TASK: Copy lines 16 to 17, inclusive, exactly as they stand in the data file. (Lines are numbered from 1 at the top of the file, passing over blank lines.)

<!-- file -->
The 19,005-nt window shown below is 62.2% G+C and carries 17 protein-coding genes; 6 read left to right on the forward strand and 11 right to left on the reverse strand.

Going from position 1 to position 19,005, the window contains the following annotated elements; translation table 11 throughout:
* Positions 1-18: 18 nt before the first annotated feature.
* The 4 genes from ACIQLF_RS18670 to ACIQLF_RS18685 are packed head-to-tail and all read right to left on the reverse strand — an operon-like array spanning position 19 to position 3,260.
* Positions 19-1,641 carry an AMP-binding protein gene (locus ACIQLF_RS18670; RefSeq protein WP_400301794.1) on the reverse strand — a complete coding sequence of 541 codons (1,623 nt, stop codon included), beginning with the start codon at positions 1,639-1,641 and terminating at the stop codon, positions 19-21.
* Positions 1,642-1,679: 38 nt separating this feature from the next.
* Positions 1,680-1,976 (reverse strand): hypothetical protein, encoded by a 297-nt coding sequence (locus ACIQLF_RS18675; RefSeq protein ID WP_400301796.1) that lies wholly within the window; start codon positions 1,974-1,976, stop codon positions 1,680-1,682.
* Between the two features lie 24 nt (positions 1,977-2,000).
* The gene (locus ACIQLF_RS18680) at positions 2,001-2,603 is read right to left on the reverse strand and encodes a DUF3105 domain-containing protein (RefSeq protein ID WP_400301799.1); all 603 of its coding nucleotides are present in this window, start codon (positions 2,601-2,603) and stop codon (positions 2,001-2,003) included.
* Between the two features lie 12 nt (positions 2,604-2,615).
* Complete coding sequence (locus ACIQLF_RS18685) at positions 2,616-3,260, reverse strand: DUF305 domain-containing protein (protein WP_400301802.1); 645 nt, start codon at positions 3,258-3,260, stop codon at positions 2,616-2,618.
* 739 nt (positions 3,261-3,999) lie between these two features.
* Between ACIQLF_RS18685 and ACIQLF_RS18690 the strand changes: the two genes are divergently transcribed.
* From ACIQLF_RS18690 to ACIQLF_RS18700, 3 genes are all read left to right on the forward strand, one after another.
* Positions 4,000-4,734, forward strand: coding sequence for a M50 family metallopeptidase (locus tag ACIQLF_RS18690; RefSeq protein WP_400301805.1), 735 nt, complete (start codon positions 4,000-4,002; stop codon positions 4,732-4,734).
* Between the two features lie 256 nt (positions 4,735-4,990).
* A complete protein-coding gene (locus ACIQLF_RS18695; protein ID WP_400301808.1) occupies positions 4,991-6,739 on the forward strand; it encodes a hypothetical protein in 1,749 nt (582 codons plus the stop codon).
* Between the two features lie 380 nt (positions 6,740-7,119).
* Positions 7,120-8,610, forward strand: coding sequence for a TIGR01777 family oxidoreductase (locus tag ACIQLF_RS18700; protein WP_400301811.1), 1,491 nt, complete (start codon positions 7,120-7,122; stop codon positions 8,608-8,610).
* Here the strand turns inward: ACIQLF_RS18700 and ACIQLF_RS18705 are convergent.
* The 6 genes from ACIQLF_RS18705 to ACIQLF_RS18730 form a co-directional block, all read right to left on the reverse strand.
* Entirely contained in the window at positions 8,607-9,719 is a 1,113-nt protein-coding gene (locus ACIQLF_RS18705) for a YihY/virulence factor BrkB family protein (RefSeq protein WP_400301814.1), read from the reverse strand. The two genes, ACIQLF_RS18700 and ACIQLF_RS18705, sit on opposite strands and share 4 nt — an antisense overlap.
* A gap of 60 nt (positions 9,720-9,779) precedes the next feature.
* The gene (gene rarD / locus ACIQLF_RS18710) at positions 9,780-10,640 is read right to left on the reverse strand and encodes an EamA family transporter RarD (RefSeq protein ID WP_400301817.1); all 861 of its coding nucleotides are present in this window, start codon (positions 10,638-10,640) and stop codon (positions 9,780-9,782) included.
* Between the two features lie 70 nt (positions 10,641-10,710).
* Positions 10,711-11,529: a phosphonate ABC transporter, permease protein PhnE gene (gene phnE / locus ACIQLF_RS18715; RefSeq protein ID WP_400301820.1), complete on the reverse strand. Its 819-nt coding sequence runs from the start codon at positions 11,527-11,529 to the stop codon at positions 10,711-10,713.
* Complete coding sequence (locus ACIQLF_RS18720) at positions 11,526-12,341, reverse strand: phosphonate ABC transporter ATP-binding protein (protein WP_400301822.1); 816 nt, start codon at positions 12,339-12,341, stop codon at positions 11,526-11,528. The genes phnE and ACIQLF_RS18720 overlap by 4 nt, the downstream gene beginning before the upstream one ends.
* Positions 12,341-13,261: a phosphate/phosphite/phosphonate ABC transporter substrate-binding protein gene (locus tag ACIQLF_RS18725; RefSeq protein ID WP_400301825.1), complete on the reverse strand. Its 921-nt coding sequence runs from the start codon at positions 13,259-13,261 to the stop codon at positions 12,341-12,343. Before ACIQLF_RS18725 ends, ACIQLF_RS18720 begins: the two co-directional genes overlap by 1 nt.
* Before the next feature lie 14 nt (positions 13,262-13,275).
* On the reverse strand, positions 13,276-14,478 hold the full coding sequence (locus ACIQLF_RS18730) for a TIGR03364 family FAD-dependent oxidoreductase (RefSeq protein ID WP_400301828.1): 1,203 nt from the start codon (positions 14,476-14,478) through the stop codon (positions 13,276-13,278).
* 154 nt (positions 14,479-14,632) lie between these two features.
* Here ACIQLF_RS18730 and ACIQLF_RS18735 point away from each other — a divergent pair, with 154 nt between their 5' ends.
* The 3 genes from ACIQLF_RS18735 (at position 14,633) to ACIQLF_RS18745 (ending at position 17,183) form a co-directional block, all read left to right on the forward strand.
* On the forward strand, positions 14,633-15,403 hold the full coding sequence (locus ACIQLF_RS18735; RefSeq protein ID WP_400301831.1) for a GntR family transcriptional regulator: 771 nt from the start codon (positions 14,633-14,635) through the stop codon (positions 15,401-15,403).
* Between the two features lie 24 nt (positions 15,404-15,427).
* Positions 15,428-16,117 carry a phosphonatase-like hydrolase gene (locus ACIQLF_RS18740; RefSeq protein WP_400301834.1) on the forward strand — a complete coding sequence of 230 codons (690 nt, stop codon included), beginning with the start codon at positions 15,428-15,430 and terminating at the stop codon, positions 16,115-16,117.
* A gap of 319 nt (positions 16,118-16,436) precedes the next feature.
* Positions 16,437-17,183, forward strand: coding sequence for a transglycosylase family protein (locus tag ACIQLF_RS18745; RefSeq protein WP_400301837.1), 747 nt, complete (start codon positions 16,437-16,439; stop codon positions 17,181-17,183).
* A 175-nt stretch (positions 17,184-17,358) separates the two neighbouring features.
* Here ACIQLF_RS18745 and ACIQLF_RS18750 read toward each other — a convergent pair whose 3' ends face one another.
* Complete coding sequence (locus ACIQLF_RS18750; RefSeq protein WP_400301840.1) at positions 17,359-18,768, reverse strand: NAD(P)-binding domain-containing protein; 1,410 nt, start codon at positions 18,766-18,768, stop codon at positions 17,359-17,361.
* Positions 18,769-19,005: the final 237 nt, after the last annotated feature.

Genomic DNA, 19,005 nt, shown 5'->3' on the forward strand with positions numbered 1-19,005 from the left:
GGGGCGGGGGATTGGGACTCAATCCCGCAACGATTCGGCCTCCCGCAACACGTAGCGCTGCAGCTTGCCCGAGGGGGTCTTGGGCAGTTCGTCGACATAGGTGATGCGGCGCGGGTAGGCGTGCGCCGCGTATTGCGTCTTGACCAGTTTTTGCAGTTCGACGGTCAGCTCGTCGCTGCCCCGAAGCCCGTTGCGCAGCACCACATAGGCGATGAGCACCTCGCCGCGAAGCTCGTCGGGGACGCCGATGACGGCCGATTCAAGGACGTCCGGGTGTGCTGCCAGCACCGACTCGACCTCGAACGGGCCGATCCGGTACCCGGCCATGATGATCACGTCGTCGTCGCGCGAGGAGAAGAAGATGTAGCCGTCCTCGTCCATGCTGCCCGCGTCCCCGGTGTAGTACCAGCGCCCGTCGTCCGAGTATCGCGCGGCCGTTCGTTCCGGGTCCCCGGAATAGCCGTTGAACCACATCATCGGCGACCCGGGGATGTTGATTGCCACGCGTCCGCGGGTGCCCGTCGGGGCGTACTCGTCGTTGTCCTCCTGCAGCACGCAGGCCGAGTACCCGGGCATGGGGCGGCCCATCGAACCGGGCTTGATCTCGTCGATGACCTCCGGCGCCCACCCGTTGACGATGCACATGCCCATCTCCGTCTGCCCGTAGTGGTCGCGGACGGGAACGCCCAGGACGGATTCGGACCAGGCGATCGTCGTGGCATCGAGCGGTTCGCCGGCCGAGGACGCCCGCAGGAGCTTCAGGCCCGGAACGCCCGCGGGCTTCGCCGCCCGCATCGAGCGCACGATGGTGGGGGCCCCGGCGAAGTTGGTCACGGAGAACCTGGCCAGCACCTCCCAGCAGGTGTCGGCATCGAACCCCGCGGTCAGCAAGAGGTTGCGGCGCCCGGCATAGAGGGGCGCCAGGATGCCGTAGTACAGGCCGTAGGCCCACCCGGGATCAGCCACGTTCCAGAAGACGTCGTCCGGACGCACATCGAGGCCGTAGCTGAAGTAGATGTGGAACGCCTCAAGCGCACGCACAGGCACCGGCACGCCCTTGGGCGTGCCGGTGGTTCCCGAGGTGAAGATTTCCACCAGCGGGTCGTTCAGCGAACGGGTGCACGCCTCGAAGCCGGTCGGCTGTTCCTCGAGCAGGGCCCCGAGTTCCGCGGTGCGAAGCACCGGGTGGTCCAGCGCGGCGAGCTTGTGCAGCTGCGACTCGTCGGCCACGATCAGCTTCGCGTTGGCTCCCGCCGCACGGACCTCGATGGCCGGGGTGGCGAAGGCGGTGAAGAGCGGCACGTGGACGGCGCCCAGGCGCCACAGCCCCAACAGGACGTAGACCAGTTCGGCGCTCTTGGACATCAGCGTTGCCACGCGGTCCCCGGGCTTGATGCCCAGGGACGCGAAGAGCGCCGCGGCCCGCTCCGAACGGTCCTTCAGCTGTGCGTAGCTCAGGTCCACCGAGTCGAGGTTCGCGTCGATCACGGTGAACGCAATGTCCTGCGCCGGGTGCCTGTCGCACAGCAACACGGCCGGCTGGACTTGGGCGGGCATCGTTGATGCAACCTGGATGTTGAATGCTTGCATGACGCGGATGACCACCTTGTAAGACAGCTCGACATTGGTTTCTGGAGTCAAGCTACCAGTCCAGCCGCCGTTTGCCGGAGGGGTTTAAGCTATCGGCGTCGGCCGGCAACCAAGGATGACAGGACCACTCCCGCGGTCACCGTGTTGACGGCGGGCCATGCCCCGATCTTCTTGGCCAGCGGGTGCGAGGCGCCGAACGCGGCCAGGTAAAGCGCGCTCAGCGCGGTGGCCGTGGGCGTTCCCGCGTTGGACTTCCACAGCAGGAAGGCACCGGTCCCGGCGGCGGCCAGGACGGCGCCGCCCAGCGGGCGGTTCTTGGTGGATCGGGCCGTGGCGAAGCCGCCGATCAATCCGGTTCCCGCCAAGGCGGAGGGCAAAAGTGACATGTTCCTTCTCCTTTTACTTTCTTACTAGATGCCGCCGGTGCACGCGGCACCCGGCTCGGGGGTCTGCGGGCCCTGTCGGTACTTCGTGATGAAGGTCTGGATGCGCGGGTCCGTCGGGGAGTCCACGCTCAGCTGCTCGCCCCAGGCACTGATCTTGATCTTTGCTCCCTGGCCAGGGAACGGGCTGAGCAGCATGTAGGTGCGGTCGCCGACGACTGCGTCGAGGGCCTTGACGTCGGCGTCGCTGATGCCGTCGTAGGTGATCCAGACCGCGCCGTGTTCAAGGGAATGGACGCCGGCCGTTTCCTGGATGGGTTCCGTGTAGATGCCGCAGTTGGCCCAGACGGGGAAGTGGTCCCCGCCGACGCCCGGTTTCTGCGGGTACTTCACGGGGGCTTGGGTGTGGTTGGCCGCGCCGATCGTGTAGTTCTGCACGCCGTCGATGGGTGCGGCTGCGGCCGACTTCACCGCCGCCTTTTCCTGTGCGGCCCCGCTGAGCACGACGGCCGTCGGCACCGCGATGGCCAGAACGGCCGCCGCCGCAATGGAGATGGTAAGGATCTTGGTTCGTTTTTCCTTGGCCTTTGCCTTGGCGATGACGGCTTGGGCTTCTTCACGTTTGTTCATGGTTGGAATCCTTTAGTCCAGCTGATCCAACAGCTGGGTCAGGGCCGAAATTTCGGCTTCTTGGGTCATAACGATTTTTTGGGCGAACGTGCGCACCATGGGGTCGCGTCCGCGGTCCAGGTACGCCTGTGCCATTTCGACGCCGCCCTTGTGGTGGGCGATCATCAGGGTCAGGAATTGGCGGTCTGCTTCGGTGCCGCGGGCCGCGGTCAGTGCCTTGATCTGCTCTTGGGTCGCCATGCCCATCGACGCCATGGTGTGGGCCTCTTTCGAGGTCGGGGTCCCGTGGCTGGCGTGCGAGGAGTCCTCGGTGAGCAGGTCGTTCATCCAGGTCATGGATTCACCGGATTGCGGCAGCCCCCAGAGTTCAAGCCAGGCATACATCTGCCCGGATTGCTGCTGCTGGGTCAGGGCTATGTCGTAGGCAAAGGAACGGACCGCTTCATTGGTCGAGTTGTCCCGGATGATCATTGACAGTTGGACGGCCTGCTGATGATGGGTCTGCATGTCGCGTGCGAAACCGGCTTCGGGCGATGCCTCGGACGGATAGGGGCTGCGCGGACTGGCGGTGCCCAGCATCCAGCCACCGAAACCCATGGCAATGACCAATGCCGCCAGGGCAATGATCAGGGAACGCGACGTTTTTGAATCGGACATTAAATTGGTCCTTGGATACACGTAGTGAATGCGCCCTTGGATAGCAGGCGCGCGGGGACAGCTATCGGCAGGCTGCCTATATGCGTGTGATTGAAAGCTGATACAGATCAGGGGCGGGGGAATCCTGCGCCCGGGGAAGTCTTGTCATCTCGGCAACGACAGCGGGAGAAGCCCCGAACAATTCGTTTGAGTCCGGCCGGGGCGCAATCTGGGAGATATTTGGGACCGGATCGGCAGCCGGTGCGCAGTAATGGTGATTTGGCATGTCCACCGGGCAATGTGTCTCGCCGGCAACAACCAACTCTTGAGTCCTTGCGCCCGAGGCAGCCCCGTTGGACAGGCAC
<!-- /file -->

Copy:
* Between the two features lie 256 nt (positions 4,735-4,990).
* A complete protein-coding gene (locus ACIQLF_RS18695; protein ID WP_400301808.1) occupies positions 4,991-6,739 on the forward strand; it encodes a hypothetical protein in 1,749 nt (582 codons plus the stop codon).